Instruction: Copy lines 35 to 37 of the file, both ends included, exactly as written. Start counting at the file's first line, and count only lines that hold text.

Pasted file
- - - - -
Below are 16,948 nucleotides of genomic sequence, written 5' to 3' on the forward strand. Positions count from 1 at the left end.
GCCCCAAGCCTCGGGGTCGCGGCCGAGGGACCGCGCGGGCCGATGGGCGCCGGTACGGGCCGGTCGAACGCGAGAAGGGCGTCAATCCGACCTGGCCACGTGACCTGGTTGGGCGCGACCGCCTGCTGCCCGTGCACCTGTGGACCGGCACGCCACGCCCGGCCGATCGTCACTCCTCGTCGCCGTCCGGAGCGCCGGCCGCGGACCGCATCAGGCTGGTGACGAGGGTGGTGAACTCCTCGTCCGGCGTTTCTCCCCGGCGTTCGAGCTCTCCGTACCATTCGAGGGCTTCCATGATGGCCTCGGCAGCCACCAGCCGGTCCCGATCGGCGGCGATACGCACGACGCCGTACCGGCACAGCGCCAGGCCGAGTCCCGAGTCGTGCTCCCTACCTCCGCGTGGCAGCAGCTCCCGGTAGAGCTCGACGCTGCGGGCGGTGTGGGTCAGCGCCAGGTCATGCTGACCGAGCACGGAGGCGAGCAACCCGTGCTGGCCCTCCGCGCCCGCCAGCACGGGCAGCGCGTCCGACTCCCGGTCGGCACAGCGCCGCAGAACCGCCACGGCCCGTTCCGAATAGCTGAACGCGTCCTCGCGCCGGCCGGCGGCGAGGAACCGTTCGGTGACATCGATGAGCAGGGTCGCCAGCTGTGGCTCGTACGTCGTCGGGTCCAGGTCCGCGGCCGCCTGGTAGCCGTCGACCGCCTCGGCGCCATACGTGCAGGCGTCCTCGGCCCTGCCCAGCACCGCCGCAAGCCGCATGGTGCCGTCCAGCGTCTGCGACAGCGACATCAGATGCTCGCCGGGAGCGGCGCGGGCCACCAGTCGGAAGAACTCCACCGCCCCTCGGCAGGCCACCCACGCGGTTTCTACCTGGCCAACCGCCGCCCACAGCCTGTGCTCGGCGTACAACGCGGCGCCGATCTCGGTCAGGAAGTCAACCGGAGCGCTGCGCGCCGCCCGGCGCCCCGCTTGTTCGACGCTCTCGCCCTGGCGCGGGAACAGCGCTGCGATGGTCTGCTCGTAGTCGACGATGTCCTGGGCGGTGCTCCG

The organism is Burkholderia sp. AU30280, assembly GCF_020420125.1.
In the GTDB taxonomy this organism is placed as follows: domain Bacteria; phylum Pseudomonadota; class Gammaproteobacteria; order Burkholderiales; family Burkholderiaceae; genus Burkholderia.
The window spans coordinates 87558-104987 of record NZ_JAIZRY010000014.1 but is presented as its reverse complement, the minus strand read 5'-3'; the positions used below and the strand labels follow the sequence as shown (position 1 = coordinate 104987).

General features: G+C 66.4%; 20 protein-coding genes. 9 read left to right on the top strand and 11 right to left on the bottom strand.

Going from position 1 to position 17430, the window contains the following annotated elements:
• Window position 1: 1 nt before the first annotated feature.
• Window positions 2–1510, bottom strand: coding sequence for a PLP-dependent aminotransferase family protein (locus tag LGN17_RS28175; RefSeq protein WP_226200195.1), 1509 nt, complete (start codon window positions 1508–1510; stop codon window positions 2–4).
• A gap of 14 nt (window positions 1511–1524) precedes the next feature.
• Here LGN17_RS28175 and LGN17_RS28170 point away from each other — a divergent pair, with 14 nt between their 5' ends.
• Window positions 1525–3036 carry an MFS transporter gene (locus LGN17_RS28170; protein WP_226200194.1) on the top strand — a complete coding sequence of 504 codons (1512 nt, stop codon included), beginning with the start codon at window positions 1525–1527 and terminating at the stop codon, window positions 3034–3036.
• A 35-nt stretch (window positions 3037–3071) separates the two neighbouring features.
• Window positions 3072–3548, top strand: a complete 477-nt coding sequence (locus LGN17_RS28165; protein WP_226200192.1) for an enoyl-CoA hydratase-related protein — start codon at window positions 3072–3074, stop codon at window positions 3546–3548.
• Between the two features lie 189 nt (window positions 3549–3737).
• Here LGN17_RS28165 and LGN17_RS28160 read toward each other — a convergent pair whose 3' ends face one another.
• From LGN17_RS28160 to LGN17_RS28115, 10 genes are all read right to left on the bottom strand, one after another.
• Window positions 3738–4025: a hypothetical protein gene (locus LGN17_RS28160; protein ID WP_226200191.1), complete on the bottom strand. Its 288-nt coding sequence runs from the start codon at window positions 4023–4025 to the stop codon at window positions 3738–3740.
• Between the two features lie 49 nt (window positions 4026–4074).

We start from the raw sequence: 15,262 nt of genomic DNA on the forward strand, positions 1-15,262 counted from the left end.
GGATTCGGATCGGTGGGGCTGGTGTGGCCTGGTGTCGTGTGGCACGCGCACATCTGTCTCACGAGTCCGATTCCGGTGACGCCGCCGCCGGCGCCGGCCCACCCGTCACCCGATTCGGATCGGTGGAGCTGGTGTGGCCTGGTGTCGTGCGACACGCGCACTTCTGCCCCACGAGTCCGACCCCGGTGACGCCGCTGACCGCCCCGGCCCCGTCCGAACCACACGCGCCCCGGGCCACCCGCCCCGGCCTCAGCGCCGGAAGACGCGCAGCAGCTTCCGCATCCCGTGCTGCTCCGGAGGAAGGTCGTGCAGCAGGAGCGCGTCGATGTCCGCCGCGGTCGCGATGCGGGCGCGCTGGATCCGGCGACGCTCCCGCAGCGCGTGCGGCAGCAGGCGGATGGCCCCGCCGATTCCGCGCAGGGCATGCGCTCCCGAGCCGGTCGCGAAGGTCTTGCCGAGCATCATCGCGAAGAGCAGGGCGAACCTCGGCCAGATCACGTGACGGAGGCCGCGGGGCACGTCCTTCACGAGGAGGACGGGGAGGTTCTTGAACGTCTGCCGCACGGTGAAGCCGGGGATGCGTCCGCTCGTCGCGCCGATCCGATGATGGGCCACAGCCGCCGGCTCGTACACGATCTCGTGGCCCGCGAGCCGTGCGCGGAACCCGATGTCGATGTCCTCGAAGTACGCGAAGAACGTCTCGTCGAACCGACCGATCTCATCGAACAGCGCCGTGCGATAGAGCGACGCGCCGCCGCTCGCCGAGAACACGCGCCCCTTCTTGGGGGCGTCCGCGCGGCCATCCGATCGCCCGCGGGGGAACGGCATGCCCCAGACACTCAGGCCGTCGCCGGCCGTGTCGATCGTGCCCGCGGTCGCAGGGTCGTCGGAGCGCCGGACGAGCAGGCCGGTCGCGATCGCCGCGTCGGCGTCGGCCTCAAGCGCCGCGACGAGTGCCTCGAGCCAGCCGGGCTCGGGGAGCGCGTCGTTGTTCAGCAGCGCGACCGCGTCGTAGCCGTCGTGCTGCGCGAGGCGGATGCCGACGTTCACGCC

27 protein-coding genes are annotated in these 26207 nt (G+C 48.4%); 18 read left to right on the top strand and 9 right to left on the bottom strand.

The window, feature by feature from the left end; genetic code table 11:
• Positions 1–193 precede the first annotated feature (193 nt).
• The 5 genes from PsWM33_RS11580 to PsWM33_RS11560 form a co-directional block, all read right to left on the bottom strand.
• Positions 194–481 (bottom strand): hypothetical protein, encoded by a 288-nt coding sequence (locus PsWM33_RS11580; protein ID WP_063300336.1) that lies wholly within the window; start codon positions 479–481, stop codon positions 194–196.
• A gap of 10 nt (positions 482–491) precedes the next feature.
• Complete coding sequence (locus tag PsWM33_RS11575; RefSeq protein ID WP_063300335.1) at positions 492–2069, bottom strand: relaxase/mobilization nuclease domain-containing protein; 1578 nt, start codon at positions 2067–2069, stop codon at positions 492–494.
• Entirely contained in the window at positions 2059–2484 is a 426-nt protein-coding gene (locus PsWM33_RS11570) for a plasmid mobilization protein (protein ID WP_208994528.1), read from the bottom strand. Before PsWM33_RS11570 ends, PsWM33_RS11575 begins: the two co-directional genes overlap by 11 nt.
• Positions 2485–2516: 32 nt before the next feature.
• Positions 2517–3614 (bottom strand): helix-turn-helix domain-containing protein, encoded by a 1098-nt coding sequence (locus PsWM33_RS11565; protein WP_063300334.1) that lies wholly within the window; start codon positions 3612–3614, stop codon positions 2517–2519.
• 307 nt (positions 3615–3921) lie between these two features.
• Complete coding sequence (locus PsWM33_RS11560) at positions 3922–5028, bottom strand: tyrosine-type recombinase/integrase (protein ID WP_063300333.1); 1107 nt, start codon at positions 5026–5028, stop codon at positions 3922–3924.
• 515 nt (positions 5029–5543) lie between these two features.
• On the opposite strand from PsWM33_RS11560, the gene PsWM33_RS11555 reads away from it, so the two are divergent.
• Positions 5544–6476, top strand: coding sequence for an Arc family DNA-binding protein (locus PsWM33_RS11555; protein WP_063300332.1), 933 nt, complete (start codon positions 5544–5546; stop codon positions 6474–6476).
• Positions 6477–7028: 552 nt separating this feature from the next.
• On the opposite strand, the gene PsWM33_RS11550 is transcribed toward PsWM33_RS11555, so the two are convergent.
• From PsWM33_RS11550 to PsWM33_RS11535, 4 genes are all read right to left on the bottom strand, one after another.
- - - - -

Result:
• On the opposite strand from PsWM33_RS11560, the gene PsWM33_RS11555 reads away from it, so the two are divergent.
• Positions 5544–6476, top strand: coding sequence for an Arc family DNA-binding protein (locus PsWM33_RS11555; protein WP_063300332.1), 933 nt, complete (start codon positions 5544–5546; stop codon positions 6474–6476).
• Positions 6477–7028: 552 nt separating this feature from the next.